1. you are pre-judging people with HIV. Of our first patients with HIV, (it was a new clinic) quite a few were women whose men had been promiscuous and picked it up then given it to the wife (there probably are some cases the other way round, but we didn’t have any in our clinic while I was there), we also had at least one man who, on his first weeks in UK had been mugged and because he had no money on him, he was stabbed with a dirty syringe.

        My neighbour over here contracted HIV from a contaminated blood transfusion (they don’t seem to test it here) and she died a few years ago as she couldn’t afford the treatment. She left behind two sons under five.

        Please don’t judge these people until you know the background. By the way, some people at the church I attended while working there kept telling me I should change my job because I was working with a load of perverts.


        1. Yes, the dirty syringe is an exception, but that is rare. Other than that, though, I think that the other two ways to spread HIV are sex and sharing drug needles. I am not trying to be an ogre, I just want to be clear that people do have an obligation to be sure of who they have sex with, which is why I think that it is important to have sex within the safety of a marriage, and to marry someone chaste, because they have a record of self-control. If not chaste, then just have them checked out by a doctor. Am I being too mean to insist that people be careful and take the responsibility for their own decisions? I do not want to discourage other people from their life plans and their marriage plans by siphoning money out of their pay checks to pay for other people’s choices.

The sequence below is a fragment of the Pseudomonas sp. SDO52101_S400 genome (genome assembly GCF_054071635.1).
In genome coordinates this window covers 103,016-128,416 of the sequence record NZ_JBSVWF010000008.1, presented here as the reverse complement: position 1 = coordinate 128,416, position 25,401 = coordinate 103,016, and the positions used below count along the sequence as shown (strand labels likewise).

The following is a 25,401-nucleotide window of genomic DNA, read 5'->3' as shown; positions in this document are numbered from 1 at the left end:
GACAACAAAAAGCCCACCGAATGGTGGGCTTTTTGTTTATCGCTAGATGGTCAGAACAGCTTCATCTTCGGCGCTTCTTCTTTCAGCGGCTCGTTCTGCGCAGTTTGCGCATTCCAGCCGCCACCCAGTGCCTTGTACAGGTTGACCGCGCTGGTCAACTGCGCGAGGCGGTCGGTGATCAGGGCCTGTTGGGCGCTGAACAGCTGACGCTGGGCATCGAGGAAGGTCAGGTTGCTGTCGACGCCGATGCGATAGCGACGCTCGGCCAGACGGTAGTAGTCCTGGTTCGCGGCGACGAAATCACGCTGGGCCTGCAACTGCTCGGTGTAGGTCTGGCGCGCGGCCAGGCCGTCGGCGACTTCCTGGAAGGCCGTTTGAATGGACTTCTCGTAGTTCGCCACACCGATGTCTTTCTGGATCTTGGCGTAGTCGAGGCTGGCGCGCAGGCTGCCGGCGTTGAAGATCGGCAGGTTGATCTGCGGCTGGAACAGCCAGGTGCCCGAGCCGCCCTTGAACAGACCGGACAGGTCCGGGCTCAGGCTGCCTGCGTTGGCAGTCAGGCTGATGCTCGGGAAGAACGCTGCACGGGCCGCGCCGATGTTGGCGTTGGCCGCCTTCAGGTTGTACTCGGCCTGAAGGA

1. What abut the wives whose husbands infected them, they thought their husband were loyal to them. There is no such thing as being absolutely sure of the husbands purity. I know several ertwhile pastors who had affairs. I get many daily devotionals and in those often read of the person writing the devotional who knows fellow pastors how have come to them for counselling after having affairs. There was even a case in America of a pastor who murdered his wife because he wanted to marry his mistress, but didn’t want his church to know he was having an affair by divorcing his wife.

            What about the children who are infected in the womb from mother’s who didn’t now they were infected at the time. There is too much judgement on HIV,

            When we first came out here we were going to take in children with HIV and TB. We were discouraged from doing this as we are in a village and, it was thought that we would be isolated if we took in these children. Although anything like this is supposed to be between, doctor carer and patient over here it isn’t.

            I can give you an example. every time we take in a new child we have to have a full medical, including an HIV test. On at least one occasion my translator has gone ahead of us to tell the technition what blood tests we needed. The waiting area was packed. The woman came out and shouted at the top of her voice ‘Whose for the HIV test.’ As the three of us got up (myself, Len and the translator) to go in, everyone was squeezing against the walls to keep away from us. We knew we didn’t have HIV, and were trying not to laugh, but can you imagine what it would have been like for someone who wasn’t as sure.